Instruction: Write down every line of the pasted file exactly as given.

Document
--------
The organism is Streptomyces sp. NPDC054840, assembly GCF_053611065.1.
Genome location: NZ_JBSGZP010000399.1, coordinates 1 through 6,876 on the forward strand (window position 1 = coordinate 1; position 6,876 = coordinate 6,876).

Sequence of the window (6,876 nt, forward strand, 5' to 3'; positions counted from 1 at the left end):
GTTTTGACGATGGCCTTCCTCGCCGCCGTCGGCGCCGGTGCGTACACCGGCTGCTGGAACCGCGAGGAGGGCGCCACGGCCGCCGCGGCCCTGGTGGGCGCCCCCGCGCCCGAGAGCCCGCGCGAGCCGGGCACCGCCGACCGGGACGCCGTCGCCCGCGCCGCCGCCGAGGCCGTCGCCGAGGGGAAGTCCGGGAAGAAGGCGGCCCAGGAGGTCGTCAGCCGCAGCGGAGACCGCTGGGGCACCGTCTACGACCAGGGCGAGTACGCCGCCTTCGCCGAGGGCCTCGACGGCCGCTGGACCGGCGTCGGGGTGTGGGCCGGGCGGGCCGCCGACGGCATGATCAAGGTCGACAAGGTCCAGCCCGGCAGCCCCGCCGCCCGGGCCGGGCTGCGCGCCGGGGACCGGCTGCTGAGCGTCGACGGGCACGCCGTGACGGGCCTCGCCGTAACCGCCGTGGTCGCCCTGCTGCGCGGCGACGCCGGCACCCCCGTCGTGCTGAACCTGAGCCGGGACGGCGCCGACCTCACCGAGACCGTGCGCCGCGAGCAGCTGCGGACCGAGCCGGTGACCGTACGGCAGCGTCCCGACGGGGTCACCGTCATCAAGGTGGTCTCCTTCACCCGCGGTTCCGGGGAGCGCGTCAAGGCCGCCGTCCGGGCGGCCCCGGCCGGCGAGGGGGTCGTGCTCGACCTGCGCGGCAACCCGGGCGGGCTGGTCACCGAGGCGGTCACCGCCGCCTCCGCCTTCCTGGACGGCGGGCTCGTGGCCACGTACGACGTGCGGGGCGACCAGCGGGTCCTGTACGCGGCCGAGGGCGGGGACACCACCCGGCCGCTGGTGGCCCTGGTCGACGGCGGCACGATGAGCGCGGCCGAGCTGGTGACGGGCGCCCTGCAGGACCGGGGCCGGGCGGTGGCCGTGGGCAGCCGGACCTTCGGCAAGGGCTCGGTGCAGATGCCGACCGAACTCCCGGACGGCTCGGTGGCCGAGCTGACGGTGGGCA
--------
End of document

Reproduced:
The organism is Streptomyces sp. NPDC054840, assembly GCF_053611065.1.
Genome location: NZ_JBSGZP010000399.1, coordinates 1 through 6,876 on the forward strand (window position 1 = coordinate 1; position 6,876 = coordinate 6,876).

Sequence of the window (6,876 nt, forward strand, 5' to 3'; positions counted from 1 at the left end):
GTTTTGACGATGGCCTTCCTCGCCGCCGTCGGCGCCGGTGCGTACACCGGCTGCTGGAACCGCGAGGAGGGCGCCACGGCCGCCGCGGCCCTGGTGGGCGCCCCCGCGCCCGAGAGCCCGCGCGAGCCGGGCACCGCCGACCGGGACGCCGTCGCCCGCGCCGCCGCCGAGGCCGTCGCCGAGGGGAAGTCCGGGAAGAAGGCGGCCCAGGAGGTCGTCAGCCGCAGCGGAGACCGCTGGGGCACCGTCTACGACCAGGGCGAGTACGCCGCCTTCGCCGAGGGCCTCGACGGCCGCTGGACCGGCGTCGGGGTGTGGGCCGGGCGGGCCGCCGACGGCATGATCAAGGTCGACAAGGTCCAGCCCGGCAGCCCCGCCGCCCGGGCCGGGCTGCGCGCCGGGGACCGGCTGCTGAGCGTCGACGGGCACGCCGTGACGGGCCTCGCCGTAACCGCCGTGGTCGCCCTGCTGCGCGGCGACGCCGGCACCCCCGTCGTGCTGAACCTGAGCCGGGACGGCGCCGACCTCACCGAGACCGTGCGCCGCGAGCAGCTGCGGACCGAGCCGGTGACCGTACGGCAGCGTCCCGACGGGGTCACCGTCATCAAGGTGGTCTCCTTCACCCGCGGTTCCGGGGAGCGCGTCAAGGCCGCCGTCCGGGCGGCCCCGGCCGGCGAGGGGGTCGTGCTCGACCTGCGCGGCAACCCGGGCGGGCTGGTCACCGAGGCGGTCACCGCCGCCTCCGCCTTCCTGGACGGCGGGCTCGTGGCCACGTACGACGTGCGGGGCGACCAGCGGGTCCTGTACGCGGCCGAGGGCGGGGACACCACCCGGCCGCTGGTGGCCCTGGTCGACGGCGGCACGATGAGCGCGGCCGAGCTGGTGACGGGCGCCCTGCAGGACCGGGGCCGGGCGGTGGCCGTGGGCAGCCGGACCTTCGGCAAGGGCTCGGTGCAGATGCCGACCGAACTCCCGGACGGCTCGGTGGCCGAGCTGACGGTGGGCA